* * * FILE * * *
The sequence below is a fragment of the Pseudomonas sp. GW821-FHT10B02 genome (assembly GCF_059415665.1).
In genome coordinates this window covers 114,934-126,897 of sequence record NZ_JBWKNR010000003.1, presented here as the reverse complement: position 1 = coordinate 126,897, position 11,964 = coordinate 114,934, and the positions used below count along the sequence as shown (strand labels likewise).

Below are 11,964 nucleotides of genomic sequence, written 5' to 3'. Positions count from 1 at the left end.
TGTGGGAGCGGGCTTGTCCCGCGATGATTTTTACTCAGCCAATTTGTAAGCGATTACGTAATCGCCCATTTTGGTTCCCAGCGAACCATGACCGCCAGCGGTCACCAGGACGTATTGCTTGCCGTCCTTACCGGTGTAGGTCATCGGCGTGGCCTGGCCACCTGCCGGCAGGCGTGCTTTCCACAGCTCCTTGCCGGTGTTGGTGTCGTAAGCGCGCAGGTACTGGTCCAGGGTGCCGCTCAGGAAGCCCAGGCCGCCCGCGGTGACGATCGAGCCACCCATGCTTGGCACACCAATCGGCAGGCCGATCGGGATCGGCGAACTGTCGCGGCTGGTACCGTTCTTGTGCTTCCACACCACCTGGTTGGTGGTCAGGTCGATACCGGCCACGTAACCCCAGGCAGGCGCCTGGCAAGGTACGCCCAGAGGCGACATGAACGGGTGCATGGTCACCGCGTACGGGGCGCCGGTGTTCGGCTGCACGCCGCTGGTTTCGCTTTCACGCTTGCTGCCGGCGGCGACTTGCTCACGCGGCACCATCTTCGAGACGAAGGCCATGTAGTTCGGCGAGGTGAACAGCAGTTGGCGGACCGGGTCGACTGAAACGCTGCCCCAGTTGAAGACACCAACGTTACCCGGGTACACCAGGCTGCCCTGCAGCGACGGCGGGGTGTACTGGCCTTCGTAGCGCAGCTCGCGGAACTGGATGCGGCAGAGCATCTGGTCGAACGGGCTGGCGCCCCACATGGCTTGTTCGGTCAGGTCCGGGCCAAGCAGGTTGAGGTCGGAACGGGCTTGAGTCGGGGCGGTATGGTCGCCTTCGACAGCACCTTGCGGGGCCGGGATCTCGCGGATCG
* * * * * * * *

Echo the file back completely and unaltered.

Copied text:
The sequence below is a fragment of the Pseudomonas sp. GW821-FHT10B02 genome (assembly GCF_059415665.1).
In genome coordinates this window covers 114,934-126,897 of sequence record NZ_JBWKNR010000003.1, presented here as the reverse complement: position 1 = coordinate 126,897, position 11,964 = coordinate 114,934, and the positions used below count along the sequence as shown (strand labels likewise).

Below are 11,964 nucleotides of genomic sequence, written 5' to 3'. Positions count from 1 at the left end.
TGTGGGAGCGGGCTTGTCCCGCGATGATTTTTACTCAGCCAATTTGTAAGCGATTACGTAATCGCCCATTTTGGTTCCCAGCGAACCATGACCGCCAGCGGTCACCAGGACGTATTGCTTGCCGTCCTTACCGGTGTAGGTCATCGGCGTGGCCTGGCCACCTGCCGGCAGGCGTGCTTTCCACAGCTCCTTGCCGGTGTTGGTGTCGTAAGCGCGCAGGTACTGGTCCAGGGTGCCGCTCAGGAAGCCCAGGCCGCCCGCGGTGACGATCGAGCCACCCATGCTTGGCACACCAATCGGCAGGCCGATCGGGATCGGCGAACTGTCGCGGCTGGTACCGTTCTTGTGCTTCCACACCACCTGGTTGGTGGTCAGGTCGATACCGGCCACGTAACCCCAGGCAGGCGCCTGGCAAGGTACGCCCAGAGGCGACATGAACGGGTGCATGGTCACCGCGTACGGGGCGCCGGTGTTCGGCTGCACGCCGCTGGTTTCGCTTTCACGCTTGCTGCCGGCGGCGACTTGCTCACGCGGCACCATCTTCGAGACGAAGGCCATGTAGTTCGGCGAGGTGAACAGCAGTTGGCGGACCGGGTCGACTGAAACGCTGCCCCAGTTGAAGACACCAACGTTACCCGGGTACACCAGGCTGCCCTGCAGCGACGGCGGGGTGTACTGGCCTTCGTAGCGCAGCTCGCGGAACTGGATGCGGCAGAGCATCTGGTCGAACGGGCTGGCGCCCCACATGGCTTGTTCGGTCAGGTCCGGGCCAAGCAGGTTGAGGTCGGAACGGGCTTGAGTCGGGGCGGTATGGTCGCCTTCGACAGCACCTTGCGGGGCCGGGATCTCGCGGATCG